The gear that neutral service used for this year’s Tour Down Under didn’t seem to be any different to last year. There were four “cleanskin” bikes on the roof and four sets of spare wheels in and on the roof of the car. These were mainly Dura Ace C50s with a few RS81s thrown in as well. All wheels in the Shimano neutral service vehicles were clinchers, in contrast to the tubulars being run by the vast majority of the teams.
All the cassettes on the spare wheels were Shimano Dura Ace 11-speed which, George tells me, works fine across the peloton. Most of the teams are riding Shimano Dura Ace Di2 11-speed as it is, and Dura Ace 11-speed cassettes work fine on bikes fitted with Campagnolo and SRAM groupsets, albeit with a little more care required when slotting the wheels in.
The only hassle the team had during the week was with one wheel change for a UniSA-Australia rider who was riding 10-speed. The 11-speed cassette didn’t mesh properly and the rider was limited to only a couple of gears until he could get a replacement bike or wheel from the team car.
The variety of pedals in the TDU peloton created an additional challenge for the neutral support team. Of the four bikes on the roof, two were fitted with Shimano pedals, one with Look pedals and one with Speedplay. George had a list on the back of the passenger’s seat in front of him showing which teams had which pedals, ensuring he grabbed the right bike right away. Apparently only one team in the race was on Speedplays — Drapac — but Jack Bobridge (UniSA-Australia) also uses Speedplay pedals.
How the day unfolded
Compared to last year, this year’s ride in neutral service 3 was rather quiet. We changed just one puncture for the day — for Ag2r-La Mondiale’s Christophe Riblon — but there was still plenty of action out on the road.
Stage 3 featured a four-rider breakaway, comprising Will Clarke (Drapac), Calvin Watson (Trek), Axel Domont (Ag2r-La Mondiale) and Lasse Norman Hansen (Cannondale-Garmin). They got away early in the stage and were gradually whittled away until just Clarke remained. He too was caught in the final 10km, setting things up for the final climb up to Paracombe where Rohan Dennis pounced, taking the stage win and the lead overall. You can hear most of the action through race radio in the video above.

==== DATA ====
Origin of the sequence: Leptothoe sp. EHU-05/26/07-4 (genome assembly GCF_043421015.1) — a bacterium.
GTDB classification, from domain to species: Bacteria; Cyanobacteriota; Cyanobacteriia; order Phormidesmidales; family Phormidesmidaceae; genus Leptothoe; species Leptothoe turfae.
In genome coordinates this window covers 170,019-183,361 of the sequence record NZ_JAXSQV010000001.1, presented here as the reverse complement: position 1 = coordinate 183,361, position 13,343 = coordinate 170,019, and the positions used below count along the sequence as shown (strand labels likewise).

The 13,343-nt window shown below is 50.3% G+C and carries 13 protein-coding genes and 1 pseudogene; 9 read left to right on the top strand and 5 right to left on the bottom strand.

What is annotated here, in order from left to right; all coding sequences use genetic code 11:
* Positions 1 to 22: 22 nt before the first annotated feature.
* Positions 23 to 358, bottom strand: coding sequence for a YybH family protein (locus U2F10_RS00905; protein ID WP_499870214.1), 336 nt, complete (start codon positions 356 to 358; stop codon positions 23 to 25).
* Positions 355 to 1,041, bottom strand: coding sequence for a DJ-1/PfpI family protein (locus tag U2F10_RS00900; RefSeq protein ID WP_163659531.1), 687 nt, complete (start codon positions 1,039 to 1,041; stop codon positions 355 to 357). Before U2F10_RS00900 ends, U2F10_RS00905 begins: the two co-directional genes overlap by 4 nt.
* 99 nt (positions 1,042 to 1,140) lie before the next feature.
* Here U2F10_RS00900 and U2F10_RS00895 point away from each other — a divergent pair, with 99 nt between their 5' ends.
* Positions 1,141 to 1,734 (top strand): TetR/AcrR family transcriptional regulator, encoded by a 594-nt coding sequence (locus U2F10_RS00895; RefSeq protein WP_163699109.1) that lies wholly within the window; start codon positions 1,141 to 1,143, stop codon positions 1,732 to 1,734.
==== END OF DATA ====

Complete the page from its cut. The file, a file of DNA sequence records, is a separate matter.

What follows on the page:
As you can also see in the video above, we were called up from the end of the team-car line to the back of the peloton as soon as the race started splitting up on the final climb. This gave us a great view of the race, and we even caught a quick glimpse of Rohan Dennis charging away from the lead group to win the stage.
We saw several near-misses in the team car convoy, most of them caused by cars ahead stopping suddenly in the chaos of the feedzone. We didn’t see any crashes thankfully, but according to Raf and George crashes aren’t uncommon at all in the convoy. That’s not surprising — it’s a high pressure environment with many variables for the driver to consider, and with vehicles often moving at great speed in close proximity to one another. This certainly became clear as we descended the narrow, winding Gorge Road at 70km/h, constantly overtaking vehicles (and riders) to try and get to the back of the peloton.
It’s the sort of driving that would be extremely dangerous out on the open road, but with trained and experienced professionals behind the wheel, and in a controlled environment, the dangers are certaintly reduced. It’s certainly a buzz to see it first-hand.